The financial services industry is investing heavily in SOA, Morrison says, and at least in the short run those efforts are not likely to shift from SOAP to REST. "In my mind, it's a little like the Mac versus PC debate, where SOAP is like the PC – maybe not the most elegant, but practically it meets a lot of enterprise requirements."

Still, Morrison expects more enterprises to start experimenting with REST and embracing some of the thinking behind it in how they implement web services, regardless of technology.

Gartner analyst Nick Gall agrees, saying that REST is attracting attention from "a select group of enterprise architects." In other words, it's really only on the radar for a relatively small group of enterprise technologists, he says, but they tend to be leading-edge thinkers.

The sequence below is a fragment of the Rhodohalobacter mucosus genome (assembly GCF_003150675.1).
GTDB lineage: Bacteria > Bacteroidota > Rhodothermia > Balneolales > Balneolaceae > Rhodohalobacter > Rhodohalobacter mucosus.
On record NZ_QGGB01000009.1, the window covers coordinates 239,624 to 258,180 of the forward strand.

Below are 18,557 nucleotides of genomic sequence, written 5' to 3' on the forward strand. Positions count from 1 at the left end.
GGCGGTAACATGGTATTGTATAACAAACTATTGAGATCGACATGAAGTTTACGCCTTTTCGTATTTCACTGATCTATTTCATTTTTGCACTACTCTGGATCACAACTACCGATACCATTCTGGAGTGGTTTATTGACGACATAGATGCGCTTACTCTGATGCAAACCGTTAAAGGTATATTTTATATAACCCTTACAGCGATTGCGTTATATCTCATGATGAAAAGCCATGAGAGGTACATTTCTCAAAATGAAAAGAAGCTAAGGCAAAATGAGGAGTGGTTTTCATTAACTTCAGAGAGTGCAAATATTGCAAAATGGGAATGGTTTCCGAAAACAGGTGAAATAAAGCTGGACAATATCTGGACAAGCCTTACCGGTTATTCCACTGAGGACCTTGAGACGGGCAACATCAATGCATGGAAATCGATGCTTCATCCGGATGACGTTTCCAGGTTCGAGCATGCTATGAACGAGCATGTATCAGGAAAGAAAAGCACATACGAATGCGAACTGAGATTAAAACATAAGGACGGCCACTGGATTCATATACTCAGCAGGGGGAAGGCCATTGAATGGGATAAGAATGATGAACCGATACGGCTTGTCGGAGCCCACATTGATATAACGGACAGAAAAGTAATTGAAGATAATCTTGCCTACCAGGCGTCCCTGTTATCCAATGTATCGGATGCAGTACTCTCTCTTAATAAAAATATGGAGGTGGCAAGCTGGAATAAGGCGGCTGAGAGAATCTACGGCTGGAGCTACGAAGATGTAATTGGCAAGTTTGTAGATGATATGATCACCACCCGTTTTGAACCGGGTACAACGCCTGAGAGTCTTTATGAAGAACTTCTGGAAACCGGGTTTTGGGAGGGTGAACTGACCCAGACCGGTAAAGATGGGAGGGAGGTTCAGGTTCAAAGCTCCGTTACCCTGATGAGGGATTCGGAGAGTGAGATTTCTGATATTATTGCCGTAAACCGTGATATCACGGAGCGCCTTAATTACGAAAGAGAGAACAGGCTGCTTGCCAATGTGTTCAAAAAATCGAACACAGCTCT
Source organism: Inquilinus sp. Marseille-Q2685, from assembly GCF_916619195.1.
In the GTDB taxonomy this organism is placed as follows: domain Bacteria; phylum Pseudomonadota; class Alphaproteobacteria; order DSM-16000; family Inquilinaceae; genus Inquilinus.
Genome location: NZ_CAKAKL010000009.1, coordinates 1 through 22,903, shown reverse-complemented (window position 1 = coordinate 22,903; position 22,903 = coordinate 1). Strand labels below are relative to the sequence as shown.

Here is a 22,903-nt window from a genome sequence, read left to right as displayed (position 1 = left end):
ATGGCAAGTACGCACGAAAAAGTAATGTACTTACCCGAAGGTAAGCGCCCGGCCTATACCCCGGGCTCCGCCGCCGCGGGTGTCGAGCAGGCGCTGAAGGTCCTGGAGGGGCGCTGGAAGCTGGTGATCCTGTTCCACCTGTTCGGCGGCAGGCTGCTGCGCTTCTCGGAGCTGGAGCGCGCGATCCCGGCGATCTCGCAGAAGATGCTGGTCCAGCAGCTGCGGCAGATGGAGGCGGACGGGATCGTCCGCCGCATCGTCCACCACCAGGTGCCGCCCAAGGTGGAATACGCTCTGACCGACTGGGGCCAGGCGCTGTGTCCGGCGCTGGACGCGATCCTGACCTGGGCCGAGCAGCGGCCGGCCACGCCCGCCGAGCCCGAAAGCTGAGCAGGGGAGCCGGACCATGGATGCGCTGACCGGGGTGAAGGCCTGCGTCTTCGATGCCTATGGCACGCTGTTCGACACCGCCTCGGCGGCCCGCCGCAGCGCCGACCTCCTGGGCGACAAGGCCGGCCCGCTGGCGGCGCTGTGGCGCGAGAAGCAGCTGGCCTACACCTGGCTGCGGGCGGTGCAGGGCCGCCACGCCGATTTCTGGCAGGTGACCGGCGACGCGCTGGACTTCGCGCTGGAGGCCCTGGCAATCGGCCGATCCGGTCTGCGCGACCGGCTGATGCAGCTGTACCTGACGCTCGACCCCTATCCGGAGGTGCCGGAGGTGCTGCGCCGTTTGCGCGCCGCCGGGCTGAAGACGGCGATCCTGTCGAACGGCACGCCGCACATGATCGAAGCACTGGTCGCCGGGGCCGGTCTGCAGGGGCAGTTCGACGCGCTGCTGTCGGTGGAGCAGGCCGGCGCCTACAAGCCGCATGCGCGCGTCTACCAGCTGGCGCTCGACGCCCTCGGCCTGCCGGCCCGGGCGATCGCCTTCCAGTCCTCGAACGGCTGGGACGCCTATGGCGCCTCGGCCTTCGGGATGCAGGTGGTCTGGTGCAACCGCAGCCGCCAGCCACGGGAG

So far, REST has been most influential among the new businesses that have grown up with the Web and who do most of their business over the Internet and among developers who have embraced REST-friendly frameworks such as Ruby on Rails.

When Roy T. Fielding described REST in a doctoral thesis published in 2000, he wasn't so much inventing something as formalizing principles derived from years of work on web standards. Fielding was the principal author of the HTTP 1.1 specification and a prime contributor to other web standards, including the Uniform Resource Identifier (URI) addressing scheme, and one of the founders of the Apache web server open source project. He now serves as Chief Scientist at Day Software, a content management system vendor.

Next page: Part two